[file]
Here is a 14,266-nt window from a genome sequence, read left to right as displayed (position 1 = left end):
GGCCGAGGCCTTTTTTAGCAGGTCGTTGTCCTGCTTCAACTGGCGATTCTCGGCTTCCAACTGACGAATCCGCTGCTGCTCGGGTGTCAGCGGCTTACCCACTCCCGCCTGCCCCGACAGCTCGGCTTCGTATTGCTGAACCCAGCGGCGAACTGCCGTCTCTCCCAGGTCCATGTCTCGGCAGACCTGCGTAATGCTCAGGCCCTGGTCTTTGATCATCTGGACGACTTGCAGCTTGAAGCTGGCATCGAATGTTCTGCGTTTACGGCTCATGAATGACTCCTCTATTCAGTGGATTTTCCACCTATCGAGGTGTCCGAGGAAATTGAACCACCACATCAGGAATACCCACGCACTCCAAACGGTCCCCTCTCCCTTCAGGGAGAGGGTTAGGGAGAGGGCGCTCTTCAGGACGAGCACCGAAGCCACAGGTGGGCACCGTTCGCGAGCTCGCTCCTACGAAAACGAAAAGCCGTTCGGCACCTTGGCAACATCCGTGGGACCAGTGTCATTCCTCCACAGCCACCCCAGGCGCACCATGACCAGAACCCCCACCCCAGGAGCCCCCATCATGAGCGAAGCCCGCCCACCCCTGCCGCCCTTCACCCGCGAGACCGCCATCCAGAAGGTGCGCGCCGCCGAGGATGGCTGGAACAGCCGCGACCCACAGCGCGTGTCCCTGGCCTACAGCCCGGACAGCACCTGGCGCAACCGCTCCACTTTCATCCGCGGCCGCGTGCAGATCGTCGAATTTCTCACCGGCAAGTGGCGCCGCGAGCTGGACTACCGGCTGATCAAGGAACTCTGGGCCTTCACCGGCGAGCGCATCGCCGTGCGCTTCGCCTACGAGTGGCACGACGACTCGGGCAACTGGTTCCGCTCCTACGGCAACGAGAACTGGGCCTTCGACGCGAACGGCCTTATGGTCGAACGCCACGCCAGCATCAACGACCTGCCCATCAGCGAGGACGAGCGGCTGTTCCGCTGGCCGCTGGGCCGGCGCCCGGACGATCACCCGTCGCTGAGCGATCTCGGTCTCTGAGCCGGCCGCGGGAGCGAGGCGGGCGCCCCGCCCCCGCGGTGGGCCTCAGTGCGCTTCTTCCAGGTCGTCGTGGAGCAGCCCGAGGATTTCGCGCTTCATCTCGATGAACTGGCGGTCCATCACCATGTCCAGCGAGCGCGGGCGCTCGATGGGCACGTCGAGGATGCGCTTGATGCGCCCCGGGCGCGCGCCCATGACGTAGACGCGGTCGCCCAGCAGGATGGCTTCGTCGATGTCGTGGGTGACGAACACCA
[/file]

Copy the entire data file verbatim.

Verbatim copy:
Here is a 14,266-nt window from a genome sequence, read left to right as displayed (position 1 = left end):
GGCCGAGGCCTTTTTTAGCAGGTCGTTGTCCTGCTTCAACTGGCGATTCTCGGCTTCCAACTGACGAATCCGCTGCTGCTCGGGTGTCAGCGGCTTACCCACTCCCGCCTGCCCCGACAGCTCGGCTTCGTATTGCTGAACCCAGCGGCGAACTGCCGTCTCTCCCAGGTCCATGTCTCGGCAGACCTGCGTAATGCTCAGGCCCTGGTCTTTGATCATCTGGACGACTTGCAGCTTGAAGCTGGCATCGAATGTTCTGCGTTTACGGCTCATGAATGACTCCTCTATTCAGTGGATTTTCCACCTATCGAGGTGTCCGAGGAAATTGAACCACCACATCAGGAATACCCACGCACTCCAAACGGTCCCCTCTCCCTTCAGGGAGAGGGTTAGGGAGAGGGCGCTCTTCAGGACGAGCACCGAAGCCACAGGTGGGCACCGTTCGCGAGCTCGCTCCTACGAAAACGAAAAGCCGTTCGGCACCTTGGCAACATCCGTGGGACCAGTGTCATTCCTCCACAGCCACCCCAGGCGCACCATGACCAGAACCCCCACCCCAGGAGCCCCCATCATGAGCGAAGCCCGCCCACCCCTGCCGCCCTTCACCCGCGAGACCGCCATCCAGAAGGTGCGCGCCGCCGAGGATGGCTGGAACAGCCGCGACCCACAGCGCGTGTCCCTGGCCTACAGCCCGGACAGCACCTGGCGCAACCGCTCCACTTTCATCCGCGGCCGCGTGCAGATCGTCGAATTTCTCACCGGCAAGTGGCGCCGCGAGCTGGACTACCGGCTGATCAAGGAACTCTGGGCCTTCACCGGCGAGCGCATCGCCGTGCGCTTCGCCTACGAGTGGCACGACGACTCGGGCAACTGGTTCCGCTCCTACGGCAACGAGAACTGGGCCTTCGACGCGAACGGCCTTATGGTCGAACGCCACGCCAGCATCAACGACCTGCCCATCAGCGAGGACGAGCGGCTGTTCCGCTGGCCGCTGGGCCGGCGCCCGGACGATCACCCGTCGCTGAGCGATCTCGGTCTCTGAGCCGGCCGCGGGAGCGAGGCGGGCGCCCCGCCCCCGCGGTGGGCCTCAGTGCGCTTCTTCCAGGTCGTCGTGGAGCAGCCCGAGGATTTCGCGCTTCATCTCGATGAACTGGCGGTCCATCACCATGTCCAGCGAGCGCGGGCGCTCGATGGGCACGTCGAGGATGCGCTTGATGCGCCCCGGGCGCGCGCCCATGACGTAGACGCGGTCGCCCAGCAGGATGGCTTCGTCGATGTCGTGGGTGACGAACACCA